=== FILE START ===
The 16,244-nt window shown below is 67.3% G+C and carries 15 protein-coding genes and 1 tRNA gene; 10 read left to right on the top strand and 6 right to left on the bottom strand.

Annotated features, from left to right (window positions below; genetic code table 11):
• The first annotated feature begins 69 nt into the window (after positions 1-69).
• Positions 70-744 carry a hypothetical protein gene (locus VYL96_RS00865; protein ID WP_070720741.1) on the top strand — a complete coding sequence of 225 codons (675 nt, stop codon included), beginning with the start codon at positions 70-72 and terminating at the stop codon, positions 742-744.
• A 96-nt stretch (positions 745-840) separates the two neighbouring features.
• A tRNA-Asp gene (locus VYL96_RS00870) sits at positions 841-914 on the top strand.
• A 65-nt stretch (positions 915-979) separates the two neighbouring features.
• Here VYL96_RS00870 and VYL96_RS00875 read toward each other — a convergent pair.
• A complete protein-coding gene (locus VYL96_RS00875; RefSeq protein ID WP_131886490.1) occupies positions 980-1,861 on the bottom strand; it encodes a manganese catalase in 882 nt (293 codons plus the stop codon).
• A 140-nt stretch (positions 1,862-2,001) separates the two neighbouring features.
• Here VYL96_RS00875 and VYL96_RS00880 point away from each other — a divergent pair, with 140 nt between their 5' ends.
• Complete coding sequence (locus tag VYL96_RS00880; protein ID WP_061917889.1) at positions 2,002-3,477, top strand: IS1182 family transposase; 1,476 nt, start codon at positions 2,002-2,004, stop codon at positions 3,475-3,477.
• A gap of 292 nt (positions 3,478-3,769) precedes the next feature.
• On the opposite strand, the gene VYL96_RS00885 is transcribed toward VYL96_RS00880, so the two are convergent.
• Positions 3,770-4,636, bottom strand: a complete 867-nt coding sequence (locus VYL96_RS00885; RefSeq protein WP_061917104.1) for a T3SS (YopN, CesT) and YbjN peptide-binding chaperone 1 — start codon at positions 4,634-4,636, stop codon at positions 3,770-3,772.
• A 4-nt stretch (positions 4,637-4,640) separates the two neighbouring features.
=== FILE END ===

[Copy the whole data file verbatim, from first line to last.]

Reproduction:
The 16,244-nt window shown below is 67.3% G+C and carries 15 protein-coding genes and 1 tRNA gene; 10 read left to right on the top strand and 6 right to left on the bottom strand.

Annotated features, from left to right (window positions below; genetic code table 11):
• The first annotated feature begins 69 nt into the window (after positions 1-69).
• Positions 70-744 carry a hypothetical protein gene (locus VYL96_RS00865; protein ID WP_070720741.1) on the top strand — a complete coding sequence of 225 codons (675 nt, stop codon included), beginning with the start codon at positions 70-72 and terminating at the stop codon, positions 742-744.
• A 96-nt stretch (positions 745-840) separates the two neighbouring features.
• A tRNA-Asp gene (locus VYL96_RS00870) sits at positions 841-914 on the top strand.
• A 65-nt stretch (positions 915-979) separates the two neighbouring features.
• Here VYL96_RS00870 and VYL96_RS00875 read toward each other — a convergent pair.
• A complete protein-coding gene (locus VYL96_RS00875; RefSeq protein ID WP_131886490.1) occupies positions 980-1,861 on the bottom strand; it encodes a manganese catalase in 882 nt (293 codons plus the stop codon).
• A 140-nt stretch (positions 1,862-2,001) separates the two neighbouring features.
• Here VYL96_RS00875 and VYL96_RS00880 point away from each other — a divergent pair, with 140 nt between their 5' ends.
• Complete coding sequence (locus tag VYL96_RS00880; protein ID WP_061917889.1) at positions 2,002-3,477, top strand: IS1182 family transposase; 1,476 nt, start codon at positions 2,002-2,004, stop codon at positions 3,475-3,477.
• A gap of 292 nt (positions 3,478-3,769) precedes the next feature.
• On the opposite strand, the gene VYL96_RS00885 is transcribed toward VYL96_RS00880, so the two are convergent.
• Positions 3,770-4,636, bottom strand: a complete 867-nt coding sequence (locus VYL96_RS00885; RefSeq protein WP_061917104.1) for a T3SS (YopN, CesT) and YbjN peptide-binding chaperone 1 — start codon at positions 4,634-4,636, stop codon at positions 3,770-3,772.
• A 4-nt stretch (positions 4,637-4,640) separates the two neighbouring features.